Floods have broken out in a war zone in southern Ukraine after explosions at a Soviet-era dam.

Videos on social media showed explosions around the Kakhova dam in the Moscow-controlled Kherson region.

Unverified clips showed the shock of bystanders as water gushed through the remains of the 1956-built dam, which is 30 yards high, two miles long and holds an amount of water equal to that of the Great Salt Lake. from Utah.

The Ukrainian military said that Russian forces had blown up the dam, while Russian sources blamed Ukraine, reported Reuters.

The dam was built on the Dnipro River as part of the Kakhovka hydroelectric power plant and also supplies water to Russia-annexed Crimea and the Zaporizhzhia nuclear plant, which is also under Moscow’s control.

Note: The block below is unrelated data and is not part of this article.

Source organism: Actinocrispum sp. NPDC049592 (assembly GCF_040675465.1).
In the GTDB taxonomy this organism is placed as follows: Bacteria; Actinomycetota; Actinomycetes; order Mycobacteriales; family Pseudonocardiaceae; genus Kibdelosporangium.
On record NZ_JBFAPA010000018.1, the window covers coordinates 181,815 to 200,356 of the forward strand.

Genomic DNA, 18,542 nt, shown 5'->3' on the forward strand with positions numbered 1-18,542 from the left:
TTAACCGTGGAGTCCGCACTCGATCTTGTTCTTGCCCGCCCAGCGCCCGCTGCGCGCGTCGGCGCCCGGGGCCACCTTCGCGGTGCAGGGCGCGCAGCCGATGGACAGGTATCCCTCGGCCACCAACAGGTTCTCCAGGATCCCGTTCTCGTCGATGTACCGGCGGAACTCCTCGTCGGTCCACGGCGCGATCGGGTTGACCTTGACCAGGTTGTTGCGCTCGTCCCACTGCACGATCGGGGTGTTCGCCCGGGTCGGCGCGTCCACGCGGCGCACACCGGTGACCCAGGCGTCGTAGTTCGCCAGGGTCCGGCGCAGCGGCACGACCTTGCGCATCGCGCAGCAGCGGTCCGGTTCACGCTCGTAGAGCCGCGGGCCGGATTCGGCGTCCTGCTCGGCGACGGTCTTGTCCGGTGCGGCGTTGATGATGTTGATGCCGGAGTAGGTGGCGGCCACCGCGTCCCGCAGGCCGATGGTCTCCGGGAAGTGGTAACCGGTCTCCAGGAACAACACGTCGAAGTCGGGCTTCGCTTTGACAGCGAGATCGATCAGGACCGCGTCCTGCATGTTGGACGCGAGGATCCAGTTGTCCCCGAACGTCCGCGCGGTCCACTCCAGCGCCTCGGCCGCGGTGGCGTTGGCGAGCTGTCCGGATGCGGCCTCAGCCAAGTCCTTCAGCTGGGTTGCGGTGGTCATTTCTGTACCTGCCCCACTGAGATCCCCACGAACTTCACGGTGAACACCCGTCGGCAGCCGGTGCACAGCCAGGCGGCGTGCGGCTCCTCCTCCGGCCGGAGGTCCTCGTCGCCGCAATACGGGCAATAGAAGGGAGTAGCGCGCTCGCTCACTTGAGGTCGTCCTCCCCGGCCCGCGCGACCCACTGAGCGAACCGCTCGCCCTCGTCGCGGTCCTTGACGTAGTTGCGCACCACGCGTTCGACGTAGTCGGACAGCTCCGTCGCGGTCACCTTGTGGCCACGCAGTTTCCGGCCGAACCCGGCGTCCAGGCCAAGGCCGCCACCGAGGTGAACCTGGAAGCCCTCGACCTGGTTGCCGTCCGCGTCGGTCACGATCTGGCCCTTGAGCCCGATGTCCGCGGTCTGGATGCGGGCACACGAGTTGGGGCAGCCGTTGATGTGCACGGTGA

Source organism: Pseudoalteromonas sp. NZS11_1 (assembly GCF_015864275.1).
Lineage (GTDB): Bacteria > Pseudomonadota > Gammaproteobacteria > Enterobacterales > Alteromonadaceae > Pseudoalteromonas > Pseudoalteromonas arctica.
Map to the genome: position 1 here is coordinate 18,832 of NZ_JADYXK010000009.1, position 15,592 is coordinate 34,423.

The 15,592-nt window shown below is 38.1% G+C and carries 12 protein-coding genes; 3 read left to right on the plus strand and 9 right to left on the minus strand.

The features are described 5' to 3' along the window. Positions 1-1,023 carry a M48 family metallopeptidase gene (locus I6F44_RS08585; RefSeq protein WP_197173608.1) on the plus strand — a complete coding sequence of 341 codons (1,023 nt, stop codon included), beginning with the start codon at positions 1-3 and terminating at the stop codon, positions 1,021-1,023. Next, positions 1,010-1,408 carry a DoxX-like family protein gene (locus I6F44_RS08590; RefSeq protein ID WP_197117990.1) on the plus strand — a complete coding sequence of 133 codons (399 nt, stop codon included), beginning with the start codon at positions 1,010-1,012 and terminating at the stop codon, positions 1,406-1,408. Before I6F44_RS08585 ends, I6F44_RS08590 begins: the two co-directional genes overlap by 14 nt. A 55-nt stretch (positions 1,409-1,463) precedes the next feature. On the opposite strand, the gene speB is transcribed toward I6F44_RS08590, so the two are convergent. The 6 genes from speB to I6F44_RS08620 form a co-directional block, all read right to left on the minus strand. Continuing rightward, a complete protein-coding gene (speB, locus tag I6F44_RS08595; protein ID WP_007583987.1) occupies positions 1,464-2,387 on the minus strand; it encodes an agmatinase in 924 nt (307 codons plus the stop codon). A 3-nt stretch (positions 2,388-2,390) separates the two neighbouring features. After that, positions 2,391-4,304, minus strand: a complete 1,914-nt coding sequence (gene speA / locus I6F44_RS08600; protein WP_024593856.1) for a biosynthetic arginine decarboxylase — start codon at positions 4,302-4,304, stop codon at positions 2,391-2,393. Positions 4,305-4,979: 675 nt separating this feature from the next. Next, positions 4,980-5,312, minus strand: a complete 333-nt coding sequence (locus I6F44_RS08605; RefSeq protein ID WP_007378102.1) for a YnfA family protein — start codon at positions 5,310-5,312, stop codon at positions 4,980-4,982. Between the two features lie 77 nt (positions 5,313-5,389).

Officials based in Russia said there was still no danger to the nuclear plant, which is the largest in Europe.

Oleksandr Prokudin, head of the Kherson regional military administration, saying there was flooding in at least eight settlements as authorities brace for more flooding across the region. He said evacuations are underway and the flooding has put at least 16,000 people at risk.

This is a developing story and will be updated with more information.

Frame of the Nova Kakohova dam
This screenshot shows the Kakhovka dam in a Russian-controlled part of southern Ukraine on June 6, 2023. Both Ukrainian and Russian forces blame each other for blowing up the dam that threatens to flood parts of the country.
Screenshot via Twitter